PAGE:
Hong Gi Shim, MD1, Puja Rai, MD1, Abdallah Beano, MD1, Michael Talanian, MD1, Ki Jung Lee, BS1, Yazan Daaboul, MD2, Rohit Dhingra, MD2, Robert Yacavone, MD2, Mark J. Sterling, MD2; 1Tufts Medical Center, Boston, MA; 2Tufts University Medical Center, Boston, MA
Introduction: Sessile serrated lesions (SSLs) are premalignant colonic lesions suspected to be a major cause of de-novo, colorectal cancers (CRCs) developing between screening colonoscopies. Studies have suggested an overall lower incidence of CRCs but a higher rate of de-novo CRCs in Asians, raising suspicion that SSLs may have a significant role in this population. However, prevalence and characteristics of SSLs in Asians undergoing CRC screening are seldom reported. Methods: We conducted a retrospective review of index colonoscopy cases spanning 2017-2019 for patients age 50-59 years undergoing average-risk CRC screening at our urban tertiary care center. Data was collected for baseline patient characteristics, as well assize, location and histology of colonic lesions. Patients with personal or first-degree family history of CRC or premalignant lesions, hereditary CRC syndromes, inflammatory bowel disease, or poor bowel preparations were excluded. Statistical comparisons were performed using Student’s t-test, Chi-square test, and Fisher’s test. Logistic regression was performed to analyze the association between the development of SSLs and clinical variables. Results: A total of 1100 patients consisting of Asians (N=322, 29.3%) and non-Asians (N=778, 70.7%) were included in the analysis Asians had lower prevalence of obesity, tobacco smoking, alcohol use, HIV infection, and distant family history of CRC when compared to non-Asians (Table 1). The overall prevalence of SSLs (8.1%) was similar to prior studies, and between Asians and non-Asians (6.8% and 8.6% respectively, p=0.33). The mean SSL size was significantly smaller in Asians (4.7±2.4mm vs. 7.3±5.7mm, p=0.001). Most SSLs were located proximal to the splenic flexure in both groups (75.0% in Asians and 84.1% in non-Asians, p=0.35). Only tobacco smoking was independently associated with the development of SSLs (Table 2). Discussion: We found that SSLs are as prevalent and smaller in size on index screening colonoscopy among average-risk Asians compared to the general population. Due to their flat appearance and proximal location, SSLs are more difficult to identify endoscopically. In addition, smaller lesions are more likely to be missed on routine screening colonoscopy. This suggests the need for more thorough inspection of the proximal colon during index screening of this population, along with more frequent screening, mirroring some of the recently evolving guidelines for other specific patient populations.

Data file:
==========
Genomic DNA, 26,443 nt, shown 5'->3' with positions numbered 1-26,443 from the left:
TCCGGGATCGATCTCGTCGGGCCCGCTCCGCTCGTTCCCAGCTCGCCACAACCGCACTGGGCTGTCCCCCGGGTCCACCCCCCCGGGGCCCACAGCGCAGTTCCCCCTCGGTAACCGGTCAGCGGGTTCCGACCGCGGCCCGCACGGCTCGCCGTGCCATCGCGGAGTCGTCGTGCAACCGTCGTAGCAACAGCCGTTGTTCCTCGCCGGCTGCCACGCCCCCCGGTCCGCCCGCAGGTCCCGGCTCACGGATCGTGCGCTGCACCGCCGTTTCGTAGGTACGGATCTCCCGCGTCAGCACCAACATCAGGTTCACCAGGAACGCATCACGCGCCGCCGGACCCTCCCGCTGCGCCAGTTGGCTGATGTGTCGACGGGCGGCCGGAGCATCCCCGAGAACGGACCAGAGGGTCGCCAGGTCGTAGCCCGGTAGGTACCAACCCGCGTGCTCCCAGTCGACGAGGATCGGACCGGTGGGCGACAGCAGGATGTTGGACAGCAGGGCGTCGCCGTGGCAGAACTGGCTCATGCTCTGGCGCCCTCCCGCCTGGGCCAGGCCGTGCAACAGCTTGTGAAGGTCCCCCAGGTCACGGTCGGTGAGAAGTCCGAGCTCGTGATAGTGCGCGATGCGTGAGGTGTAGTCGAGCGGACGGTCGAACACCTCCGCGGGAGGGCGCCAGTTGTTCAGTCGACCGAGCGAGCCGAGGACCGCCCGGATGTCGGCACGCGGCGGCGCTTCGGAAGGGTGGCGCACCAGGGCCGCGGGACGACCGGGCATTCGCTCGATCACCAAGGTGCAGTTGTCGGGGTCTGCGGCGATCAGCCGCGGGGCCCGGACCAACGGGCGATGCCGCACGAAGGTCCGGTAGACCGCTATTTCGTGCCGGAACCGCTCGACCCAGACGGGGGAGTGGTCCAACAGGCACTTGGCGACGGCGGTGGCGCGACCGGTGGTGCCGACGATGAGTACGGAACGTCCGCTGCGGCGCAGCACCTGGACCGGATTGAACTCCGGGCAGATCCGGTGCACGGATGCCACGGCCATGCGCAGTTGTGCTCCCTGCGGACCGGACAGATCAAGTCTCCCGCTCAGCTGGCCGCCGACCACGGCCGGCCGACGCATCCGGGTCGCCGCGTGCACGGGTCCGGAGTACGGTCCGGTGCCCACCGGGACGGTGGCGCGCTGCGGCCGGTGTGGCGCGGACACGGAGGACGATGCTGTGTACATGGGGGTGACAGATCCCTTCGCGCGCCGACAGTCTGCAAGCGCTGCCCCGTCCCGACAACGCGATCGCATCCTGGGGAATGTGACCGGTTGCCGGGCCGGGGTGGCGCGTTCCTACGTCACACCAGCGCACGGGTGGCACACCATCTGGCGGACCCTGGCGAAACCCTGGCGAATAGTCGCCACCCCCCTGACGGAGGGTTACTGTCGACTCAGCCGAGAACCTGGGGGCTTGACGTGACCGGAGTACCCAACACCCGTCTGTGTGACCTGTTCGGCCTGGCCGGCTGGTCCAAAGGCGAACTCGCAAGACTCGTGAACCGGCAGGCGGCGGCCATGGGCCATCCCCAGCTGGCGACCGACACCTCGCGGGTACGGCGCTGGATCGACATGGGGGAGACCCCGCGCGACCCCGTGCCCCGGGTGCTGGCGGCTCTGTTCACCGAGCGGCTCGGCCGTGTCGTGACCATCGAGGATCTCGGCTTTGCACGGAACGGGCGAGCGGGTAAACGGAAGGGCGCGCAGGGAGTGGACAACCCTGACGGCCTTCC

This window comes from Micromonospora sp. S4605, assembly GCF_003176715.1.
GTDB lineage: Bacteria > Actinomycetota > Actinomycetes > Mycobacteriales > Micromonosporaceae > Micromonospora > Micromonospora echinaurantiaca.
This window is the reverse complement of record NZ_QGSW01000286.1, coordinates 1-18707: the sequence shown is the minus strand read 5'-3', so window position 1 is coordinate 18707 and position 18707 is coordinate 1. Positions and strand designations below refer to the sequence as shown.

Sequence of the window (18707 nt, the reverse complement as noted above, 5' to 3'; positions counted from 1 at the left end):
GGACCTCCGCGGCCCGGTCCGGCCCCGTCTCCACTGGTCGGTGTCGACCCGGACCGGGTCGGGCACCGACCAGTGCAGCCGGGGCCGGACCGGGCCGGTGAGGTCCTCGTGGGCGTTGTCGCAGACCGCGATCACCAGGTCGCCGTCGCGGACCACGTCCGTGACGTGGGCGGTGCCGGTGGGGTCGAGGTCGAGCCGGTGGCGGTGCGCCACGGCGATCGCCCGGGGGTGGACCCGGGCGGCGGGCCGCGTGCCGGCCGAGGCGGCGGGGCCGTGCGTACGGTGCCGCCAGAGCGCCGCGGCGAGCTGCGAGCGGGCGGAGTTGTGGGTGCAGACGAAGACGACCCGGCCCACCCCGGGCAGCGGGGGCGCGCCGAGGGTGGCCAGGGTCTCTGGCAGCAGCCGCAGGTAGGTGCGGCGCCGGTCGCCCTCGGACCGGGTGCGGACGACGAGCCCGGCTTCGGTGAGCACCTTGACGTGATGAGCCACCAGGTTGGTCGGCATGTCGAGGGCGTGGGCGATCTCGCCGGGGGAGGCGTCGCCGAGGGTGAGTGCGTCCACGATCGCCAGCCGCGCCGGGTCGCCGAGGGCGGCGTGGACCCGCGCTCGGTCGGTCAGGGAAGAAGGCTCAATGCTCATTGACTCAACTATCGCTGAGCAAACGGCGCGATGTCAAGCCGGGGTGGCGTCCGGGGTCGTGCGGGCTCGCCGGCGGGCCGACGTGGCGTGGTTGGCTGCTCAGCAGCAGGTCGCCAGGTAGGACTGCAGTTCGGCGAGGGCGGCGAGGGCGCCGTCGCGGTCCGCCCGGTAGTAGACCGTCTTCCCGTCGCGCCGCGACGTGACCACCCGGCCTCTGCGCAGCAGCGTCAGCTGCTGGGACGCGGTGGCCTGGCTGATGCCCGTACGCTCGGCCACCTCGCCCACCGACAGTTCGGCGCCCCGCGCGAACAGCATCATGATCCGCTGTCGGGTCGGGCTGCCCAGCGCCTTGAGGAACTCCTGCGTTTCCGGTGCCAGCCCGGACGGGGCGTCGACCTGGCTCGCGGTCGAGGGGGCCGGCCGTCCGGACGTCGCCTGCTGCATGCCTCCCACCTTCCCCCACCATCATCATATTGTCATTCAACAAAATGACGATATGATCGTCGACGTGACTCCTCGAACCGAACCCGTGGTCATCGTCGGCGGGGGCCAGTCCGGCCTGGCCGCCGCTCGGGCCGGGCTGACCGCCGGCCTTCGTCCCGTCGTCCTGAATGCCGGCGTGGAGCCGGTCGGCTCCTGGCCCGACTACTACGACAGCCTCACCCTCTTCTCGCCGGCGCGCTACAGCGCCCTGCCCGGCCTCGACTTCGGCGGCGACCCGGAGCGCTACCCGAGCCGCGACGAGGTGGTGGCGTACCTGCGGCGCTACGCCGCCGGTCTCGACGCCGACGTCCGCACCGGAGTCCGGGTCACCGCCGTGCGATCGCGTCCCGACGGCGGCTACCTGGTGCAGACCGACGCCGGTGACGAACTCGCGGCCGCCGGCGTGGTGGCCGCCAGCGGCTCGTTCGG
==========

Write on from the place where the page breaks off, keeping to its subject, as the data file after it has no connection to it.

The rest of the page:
Table 1. Baseline characteristics of the patient population
Table 2. Univariate and multivariate models demonstrating the association between the outcome of sessile serrated lesions and clinical variables in the entire cohort (N=1,100)
Disclosures: Hong Gi Shim indicated no relevant financial relationships. Puja Rai indicated no relevant financial relationships. Abdallah Beano indicated no relevant financial relationships. Michael Talanian indicated no relevant financial relationships. Ki Jung Lee indicated no relevant financial relationships. Yazan Daaboul indicated no relevant financial relationships. Rohit Dhingra indicated no relevant financial relationships. Robert Yacavone indicated no relevant financial relationships. Mark Sterling indicated no relevant financial relationships.